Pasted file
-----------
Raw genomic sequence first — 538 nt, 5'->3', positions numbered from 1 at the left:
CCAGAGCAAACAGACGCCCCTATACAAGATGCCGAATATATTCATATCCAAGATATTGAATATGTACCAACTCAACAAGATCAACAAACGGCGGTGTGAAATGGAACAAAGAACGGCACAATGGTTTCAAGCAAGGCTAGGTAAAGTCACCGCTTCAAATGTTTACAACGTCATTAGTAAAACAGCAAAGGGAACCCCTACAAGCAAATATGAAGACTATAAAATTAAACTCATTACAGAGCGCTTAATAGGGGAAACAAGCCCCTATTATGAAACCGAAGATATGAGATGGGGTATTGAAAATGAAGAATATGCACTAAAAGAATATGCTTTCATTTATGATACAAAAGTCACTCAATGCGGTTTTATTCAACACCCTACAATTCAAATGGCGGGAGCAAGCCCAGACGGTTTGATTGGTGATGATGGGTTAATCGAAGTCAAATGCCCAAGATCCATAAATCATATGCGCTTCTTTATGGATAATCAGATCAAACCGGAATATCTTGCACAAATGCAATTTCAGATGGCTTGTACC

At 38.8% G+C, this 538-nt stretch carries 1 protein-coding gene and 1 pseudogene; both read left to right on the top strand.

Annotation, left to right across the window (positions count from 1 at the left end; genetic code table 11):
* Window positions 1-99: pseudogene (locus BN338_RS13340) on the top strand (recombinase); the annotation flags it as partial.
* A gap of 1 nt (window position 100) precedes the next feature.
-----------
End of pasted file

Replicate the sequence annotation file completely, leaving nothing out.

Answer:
Raw genomic sequence first — 538 nt, 5'->3', positions numbered from 1 at the left:
CCAGAGCAAACAGACGCCCCTATACAAGATGCCGAATATATTCATATCCAAGATATTGAATATGTACCAACTCAACAAGATCAACAAACGGCGGTGTGAAATGGAACAAAGAACGGCACAATGGTTTCAAGCAAGGCTAGGTAAAGTCACCGCTTCAAATGTTTACAACGTCATTAGTAAAACAGCAAAGGGAACCCCTACAAGCAAATATGAAGACTATAAAATTAAACTCATTACAGAGCGCTTAATAGGGGAAACAAGCCCCTATTATGAAACCGAAGATATGAGATGGGGTATTGAAAATGAAGAATATGCACTAAAAGAATATGCTTTCATTTATGATACAAAAGTCACTCAATGCGGTTTTATTCAACACCCTACAATTCAAATGGCGGGAGCAAGCCCAGACGGTTTGATTGGTGATGATGGGTTAATCGAAGTCAAATGCCCAAGATCCATAAATCATATGCGCTTCTTTATGGATAATCAGATCAAACCGGAATATCTTGCACAAATGCAATTTCAGATGGCTTGTACC

At 38.8% G+C, this 538-nt stretch carries 1 protein-coding gene and 1 pseudogene; both read left to right on the top strand.

Annotation, left to right across the window (positions count from 1 at the left end; genetic code table 11):
* Window positions 1-99: pseudogene (locus BN338_RS13340) on the top strand (recombinase); the annotation flags it as partial.
* A gap of 1 nt (window position 100) precedes the next feature.